One of Wal-Mart’s most recent projects was the relocation of its Shenzhen Sam’s Club in December to a new facility five minutes down the road. The reason for the move was that the location ran out of sufficient parking space.

The new facility is attached to a high-end shopping mall much like those in the US, and includes a Warner Theatre with 18,580 square metres on two levels and parking space for 1500 cars. “It is very high end,” says Mr Hatfield.

The mall concept marks a new trend for Wal-Mart, which is increasingly placing facilities in shopping malls, including an outlet it opened in Chongqing last June. On opening day, local residents began lining up outside before dawn, then flooded into the store and the adjoining mall the minute the doors opened. Over the next year, the company will anchor about 20 shopping centre complexes, all of which are being built by Singapore-based CapitaLand. The idea is to create a one-stop shopping concept for the customer.

Local staff

Wal-Mart is proud of its training of local workers. “There are only four expats from the US, including myself, here,” says Mr Hatfield. “And one of them happens to be Chinese but has a US green card. So he is really a ‘re-pat’ rather than an expat.”

He considers the Chinese to be dedicated workers. “Over 200 of the company’s associates who work at Wal-Mart’s flagship Shekou Superstore will celebrate their 10th anniversary with the company next year. Many associates are also well educated. Nearly 20% have college degrees,” Mr Hatfield says. “This is unusual. But they understand their opportunity for growth is unprecedented.”

For example, the associate who heads one of Wal-Mart’s Sam’s Club operations is a local employee who started out in the cash office 10 years ago. “Her replacement started out as a translator,” he adds.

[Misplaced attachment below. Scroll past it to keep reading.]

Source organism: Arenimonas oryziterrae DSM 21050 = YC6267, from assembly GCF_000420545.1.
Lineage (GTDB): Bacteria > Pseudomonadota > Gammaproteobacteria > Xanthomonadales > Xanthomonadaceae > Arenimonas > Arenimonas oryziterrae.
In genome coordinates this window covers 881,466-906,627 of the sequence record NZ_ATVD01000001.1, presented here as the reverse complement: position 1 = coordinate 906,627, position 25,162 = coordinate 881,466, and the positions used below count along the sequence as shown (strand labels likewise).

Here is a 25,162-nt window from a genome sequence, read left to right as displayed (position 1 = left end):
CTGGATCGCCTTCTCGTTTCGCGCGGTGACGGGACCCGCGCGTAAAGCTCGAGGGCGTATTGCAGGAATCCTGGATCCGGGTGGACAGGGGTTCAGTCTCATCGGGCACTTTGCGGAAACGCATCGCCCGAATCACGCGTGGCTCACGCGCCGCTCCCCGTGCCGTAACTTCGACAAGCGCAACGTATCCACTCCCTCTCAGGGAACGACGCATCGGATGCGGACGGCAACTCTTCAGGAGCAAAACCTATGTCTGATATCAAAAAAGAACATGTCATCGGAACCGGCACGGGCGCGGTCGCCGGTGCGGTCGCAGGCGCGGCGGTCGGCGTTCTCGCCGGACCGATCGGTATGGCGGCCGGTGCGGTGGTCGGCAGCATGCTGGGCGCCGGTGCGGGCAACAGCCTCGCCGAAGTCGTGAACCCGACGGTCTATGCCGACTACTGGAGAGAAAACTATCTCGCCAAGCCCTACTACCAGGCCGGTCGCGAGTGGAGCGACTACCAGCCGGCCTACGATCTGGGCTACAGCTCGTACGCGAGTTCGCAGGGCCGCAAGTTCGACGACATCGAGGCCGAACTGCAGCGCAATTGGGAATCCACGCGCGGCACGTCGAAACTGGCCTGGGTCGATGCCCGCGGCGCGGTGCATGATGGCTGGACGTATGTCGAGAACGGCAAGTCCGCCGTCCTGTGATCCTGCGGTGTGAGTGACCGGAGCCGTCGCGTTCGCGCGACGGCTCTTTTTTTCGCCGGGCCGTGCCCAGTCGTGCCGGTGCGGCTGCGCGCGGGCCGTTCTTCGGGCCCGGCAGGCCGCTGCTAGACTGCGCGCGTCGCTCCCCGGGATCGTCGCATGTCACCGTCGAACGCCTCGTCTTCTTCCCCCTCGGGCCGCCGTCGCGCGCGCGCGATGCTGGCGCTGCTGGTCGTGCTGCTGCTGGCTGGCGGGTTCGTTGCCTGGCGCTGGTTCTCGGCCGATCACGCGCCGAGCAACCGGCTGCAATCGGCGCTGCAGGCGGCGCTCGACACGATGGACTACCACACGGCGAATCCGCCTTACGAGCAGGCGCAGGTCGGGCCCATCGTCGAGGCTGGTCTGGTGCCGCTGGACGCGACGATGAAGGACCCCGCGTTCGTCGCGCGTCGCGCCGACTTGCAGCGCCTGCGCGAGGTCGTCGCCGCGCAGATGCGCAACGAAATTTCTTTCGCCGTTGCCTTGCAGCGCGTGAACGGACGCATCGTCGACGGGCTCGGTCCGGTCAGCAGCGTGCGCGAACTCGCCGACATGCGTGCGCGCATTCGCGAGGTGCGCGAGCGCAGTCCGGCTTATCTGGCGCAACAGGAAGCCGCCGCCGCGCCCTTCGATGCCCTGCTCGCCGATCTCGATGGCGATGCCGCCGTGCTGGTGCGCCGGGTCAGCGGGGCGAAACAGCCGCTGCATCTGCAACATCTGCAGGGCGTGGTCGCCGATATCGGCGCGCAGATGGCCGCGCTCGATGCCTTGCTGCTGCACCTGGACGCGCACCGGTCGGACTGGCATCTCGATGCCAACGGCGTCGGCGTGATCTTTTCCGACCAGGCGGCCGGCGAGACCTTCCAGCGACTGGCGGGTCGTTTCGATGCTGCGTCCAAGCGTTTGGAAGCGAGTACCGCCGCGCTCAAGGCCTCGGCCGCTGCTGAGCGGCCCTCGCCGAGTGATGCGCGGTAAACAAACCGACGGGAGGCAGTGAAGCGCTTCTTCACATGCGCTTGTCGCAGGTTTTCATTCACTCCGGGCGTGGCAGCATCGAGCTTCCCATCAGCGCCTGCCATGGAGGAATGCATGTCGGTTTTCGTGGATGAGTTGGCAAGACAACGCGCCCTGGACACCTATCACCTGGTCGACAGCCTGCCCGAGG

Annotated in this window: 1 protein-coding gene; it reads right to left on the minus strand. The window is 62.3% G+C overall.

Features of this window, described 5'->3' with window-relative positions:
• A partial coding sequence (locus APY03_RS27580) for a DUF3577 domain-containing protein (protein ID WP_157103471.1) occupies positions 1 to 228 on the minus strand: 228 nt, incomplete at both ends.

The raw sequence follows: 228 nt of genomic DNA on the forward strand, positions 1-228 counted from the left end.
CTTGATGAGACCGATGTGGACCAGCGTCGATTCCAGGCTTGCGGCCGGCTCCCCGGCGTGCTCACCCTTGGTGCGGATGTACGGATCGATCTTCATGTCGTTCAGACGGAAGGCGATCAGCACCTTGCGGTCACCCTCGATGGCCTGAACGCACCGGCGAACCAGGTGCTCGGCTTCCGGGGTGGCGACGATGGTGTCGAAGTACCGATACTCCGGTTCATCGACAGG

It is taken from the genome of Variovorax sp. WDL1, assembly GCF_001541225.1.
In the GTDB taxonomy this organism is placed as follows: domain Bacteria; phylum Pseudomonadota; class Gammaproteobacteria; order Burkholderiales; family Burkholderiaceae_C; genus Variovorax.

To help train associates and promote them up the ranks, the company uses some of its establishments as “stores of learning”, says Mr Hatfield. Associates go to such stores for six or seven months of training before being assigned to a city.

The company also offers advanced leadership classes in China for department managers. The classes used to be offered in the US but tended to preclude top talent from China from attending due to inefficient English language skills. “The classes are sophisticated,” Mr Hatfield says. “Even I have to be very attentive.”

Given the huge volume of goods that Wal-Mart sells in China, its buyers are critical to the company’s success. Like its workers, these are sourced locally. Buyers are needed in each city in which it operates primarily because of distributor agreements.

“Plus, 90% of the market is made up of local brands,” Mr Hatfield explains. “For example, every city has their own local beer and tobacco. There are very few national brands. Very little crosses the provincial boundaries.”

This is especially the case for produce, although for different reasons. Wal-Mart does not invest in distribution centres for fresh goods. Produce is so cheap in China that handling and distributing produce is cost prohibitive.

“We will run a sale on tomatoes, for example, where an entire 25lb box will sell for $2.50,” says Mr Hatfield. “You cannot afford to box or handle this product at these prices.”

Supply partners

To date, Wal-Mart co-operates with about 20,000 suppliers in China and has been ranked number one for “good credibility and accurate and prompt payment” for several years by the China Chain Store & Franchise Association and IBM China.

“We always treat our suppliers as partners and grow with them,” says Mr Hatfield.

In addition, Wal-Mart procures a high volume of merchandise from China and exports to the rest of the world through its global procurement centre in Shenzhen. Its direct and indirect procurements have increased every year: $10bn in 2001, $12bn in 2002, $15bn in 2003 and $18bn in 2004.

Wal-Mart is undoubtedly yielding positive results from its corporate strategy. While competition in China is increasing, Wal-Mart Stores Inc continues to find huge opportunities in this mammoth market.

To paraphrase former Wal-Mart president and CEO David Glass, China is the one place in the world where Wal-Mart can be created all over again. The mega retailer is setting out to do just that.